- Drink Why are wine bottles 750 milliliters? The curious story behind this measure
Can we trust the prizes won by the wines? This is what the Belgian program On n'est pas des pigeons (literally "we are not pigeons", which can be translated as "we are not fools") wanted to find out with a very simple experiment: to enter the worst wine they could find in an international competition, and against all odds, it won.
According to Eric Boschman, sommelier and great wine specialist in Belgium, "there are Anglo-Saxon competitions that are destined to make money ... Registration is very expensive, transportation is very expensive, to get joke medals."
The sommelier decided to organize a tasting to find the worst wine he could, and designated as 'winner' a mixture of different European wines sold for € 2.50 in a local supermarket.
The labels were later replaced by a prettier one with the color of the program and the wine was renamed 'Le Château Colombier' and, mocking detail, a dove as a logo.
The program team chose the Gilbert et Gaillard international competition. To register, you did not need anything more than to pay about € 50 and provide the results of a laboratory analysis of the wine, so that its graduation and sugar level are known, among other things.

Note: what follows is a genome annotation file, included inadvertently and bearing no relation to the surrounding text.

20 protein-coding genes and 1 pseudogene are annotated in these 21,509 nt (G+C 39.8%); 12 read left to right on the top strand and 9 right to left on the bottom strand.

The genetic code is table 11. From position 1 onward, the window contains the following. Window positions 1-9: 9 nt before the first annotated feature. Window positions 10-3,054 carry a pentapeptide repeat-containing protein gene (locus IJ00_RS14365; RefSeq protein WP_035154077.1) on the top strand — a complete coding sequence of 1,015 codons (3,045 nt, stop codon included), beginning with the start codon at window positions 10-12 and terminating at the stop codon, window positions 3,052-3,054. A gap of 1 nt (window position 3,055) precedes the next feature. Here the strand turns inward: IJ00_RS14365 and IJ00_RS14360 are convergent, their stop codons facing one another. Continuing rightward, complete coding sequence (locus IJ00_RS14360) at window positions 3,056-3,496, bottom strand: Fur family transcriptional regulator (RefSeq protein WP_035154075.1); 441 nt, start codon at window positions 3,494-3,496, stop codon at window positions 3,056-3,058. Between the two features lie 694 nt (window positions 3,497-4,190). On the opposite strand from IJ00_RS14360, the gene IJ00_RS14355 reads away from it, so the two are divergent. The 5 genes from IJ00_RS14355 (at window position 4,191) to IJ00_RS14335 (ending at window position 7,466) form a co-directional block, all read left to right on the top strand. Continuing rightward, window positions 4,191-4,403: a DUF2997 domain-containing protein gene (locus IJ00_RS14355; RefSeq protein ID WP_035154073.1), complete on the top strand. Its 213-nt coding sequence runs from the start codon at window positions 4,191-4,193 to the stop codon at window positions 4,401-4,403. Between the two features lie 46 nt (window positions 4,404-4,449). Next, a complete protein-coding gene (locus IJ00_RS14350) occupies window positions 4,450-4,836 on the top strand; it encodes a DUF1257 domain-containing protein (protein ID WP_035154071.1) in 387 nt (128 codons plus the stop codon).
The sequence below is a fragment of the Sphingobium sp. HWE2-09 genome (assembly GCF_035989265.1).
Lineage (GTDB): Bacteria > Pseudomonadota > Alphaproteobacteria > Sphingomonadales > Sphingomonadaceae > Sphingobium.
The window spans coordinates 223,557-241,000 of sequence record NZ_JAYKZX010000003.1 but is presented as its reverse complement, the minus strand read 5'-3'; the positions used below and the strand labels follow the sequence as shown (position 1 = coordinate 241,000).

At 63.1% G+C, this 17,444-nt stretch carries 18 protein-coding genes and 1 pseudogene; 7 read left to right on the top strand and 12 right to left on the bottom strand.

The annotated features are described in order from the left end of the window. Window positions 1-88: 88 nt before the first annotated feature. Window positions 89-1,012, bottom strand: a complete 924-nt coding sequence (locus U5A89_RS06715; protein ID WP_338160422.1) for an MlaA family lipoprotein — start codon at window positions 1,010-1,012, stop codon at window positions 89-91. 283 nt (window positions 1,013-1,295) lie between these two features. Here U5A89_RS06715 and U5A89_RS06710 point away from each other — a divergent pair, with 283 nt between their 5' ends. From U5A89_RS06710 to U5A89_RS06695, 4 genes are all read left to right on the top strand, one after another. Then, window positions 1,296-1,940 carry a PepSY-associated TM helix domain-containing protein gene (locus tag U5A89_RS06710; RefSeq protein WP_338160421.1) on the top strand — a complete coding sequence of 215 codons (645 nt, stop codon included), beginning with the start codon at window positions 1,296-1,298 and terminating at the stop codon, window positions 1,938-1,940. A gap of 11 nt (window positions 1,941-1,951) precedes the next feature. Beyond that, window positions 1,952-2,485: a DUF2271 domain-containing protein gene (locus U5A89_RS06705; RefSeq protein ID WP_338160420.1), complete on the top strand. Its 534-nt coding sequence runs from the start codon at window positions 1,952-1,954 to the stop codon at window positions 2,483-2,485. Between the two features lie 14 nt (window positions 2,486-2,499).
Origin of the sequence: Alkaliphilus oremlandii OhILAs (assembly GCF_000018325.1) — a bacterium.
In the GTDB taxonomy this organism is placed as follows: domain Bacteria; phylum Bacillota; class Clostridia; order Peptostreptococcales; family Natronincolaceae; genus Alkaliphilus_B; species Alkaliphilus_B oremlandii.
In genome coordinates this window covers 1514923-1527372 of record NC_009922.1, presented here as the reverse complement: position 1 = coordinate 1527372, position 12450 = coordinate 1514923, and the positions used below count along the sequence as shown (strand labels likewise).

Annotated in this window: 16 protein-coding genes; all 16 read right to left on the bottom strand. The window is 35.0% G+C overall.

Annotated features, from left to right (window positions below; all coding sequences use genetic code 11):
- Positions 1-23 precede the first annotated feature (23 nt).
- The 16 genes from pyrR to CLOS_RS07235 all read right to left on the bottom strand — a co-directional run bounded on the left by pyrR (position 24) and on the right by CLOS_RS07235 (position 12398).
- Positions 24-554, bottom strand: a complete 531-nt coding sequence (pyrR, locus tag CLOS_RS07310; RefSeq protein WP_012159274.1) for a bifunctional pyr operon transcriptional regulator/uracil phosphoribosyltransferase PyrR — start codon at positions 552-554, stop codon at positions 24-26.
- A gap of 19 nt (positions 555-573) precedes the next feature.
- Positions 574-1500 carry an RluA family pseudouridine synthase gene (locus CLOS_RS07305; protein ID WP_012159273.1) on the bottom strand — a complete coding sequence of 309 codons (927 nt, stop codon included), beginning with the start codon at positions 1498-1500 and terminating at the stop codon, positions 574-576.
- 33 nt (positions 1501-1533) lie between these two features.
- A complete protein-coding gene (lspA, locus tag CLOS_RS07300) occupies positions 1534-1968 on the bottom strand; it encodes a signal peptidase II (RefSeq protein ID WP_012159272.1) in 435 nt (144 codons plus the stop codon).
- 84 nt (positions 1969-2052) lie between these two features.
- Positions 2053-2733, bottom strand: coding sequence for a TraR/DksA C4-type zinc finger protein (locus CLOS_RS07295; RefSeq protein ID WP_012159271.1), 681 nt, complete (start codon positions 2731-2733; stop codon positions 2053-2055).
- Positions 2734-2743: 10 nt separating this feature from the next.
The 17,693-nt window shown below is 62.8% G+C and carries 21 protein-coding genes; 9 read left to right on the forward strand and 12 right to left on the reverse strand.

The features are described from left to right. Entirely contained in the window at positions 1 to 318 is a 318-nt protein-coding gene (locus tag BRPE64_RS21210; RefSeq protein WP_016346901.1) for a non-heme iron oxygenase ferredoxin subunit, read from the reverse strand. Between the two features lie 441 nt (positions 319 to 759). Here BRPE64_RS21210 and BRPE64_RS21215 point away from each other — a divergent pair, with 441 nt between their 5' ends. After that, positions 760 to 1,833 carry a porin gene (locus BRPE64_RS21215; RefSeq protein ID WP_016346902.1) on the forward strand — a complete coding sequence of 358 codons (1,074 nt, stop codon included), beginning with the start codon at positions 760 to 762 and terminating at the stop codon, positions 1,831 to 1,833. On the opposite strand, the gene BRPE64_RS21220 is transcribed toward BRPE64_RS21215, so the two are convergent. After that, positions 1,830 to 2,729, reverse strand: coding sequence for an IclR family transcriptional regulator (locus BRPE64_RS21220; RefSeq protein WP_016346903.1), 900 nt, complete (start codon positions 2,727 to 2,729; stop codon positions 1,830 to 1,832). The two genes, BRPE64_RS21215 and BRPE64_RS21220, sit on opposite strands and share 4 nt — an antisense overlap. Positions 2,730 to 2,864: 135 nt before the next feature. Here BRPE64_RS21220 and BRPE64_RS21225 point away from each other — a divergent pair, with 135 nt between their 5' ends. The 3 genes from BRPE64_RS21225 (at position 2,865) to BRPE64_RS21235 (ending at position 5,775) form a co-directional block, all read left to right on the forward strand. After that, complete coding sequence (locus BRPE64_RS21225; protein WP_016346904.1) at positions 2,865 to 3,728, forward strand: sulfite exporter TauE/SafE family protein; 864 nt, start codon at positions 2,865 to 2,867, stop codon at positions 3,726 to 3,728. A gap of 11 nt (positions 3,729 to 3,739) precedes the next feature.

The bottle of less than three euros received the most coveted prize.
The jury described it as follows: "Soft, nervous and rich mouth with young net effluvia that promises a beautiful complexity. Very interesting."
Because of this, the program had to pay 60 euros to buy 1000 stickers representing the medal to stick on the bottles. A real deal.
How did this wine win the contest?
In some competitions, everyone can register to be a juror, even if they know nothing about wines. And so Samy Hosni, journalist of the program, became a taster for an international competition in the French city of Mâcon. At his table, there was not even a professional.
The problem is that medals often influence the commercial future of a wine: thanks to a prize, they increase their sales by up to 15%.
So, beware of the awards and medals received for a wine, it is better to trust your own palate.
However, the RTBF program does not hesitate to cite the Brussels International Competition as a reliable reference when choosing an award-winning wine.
According to the criteria of The Trust Project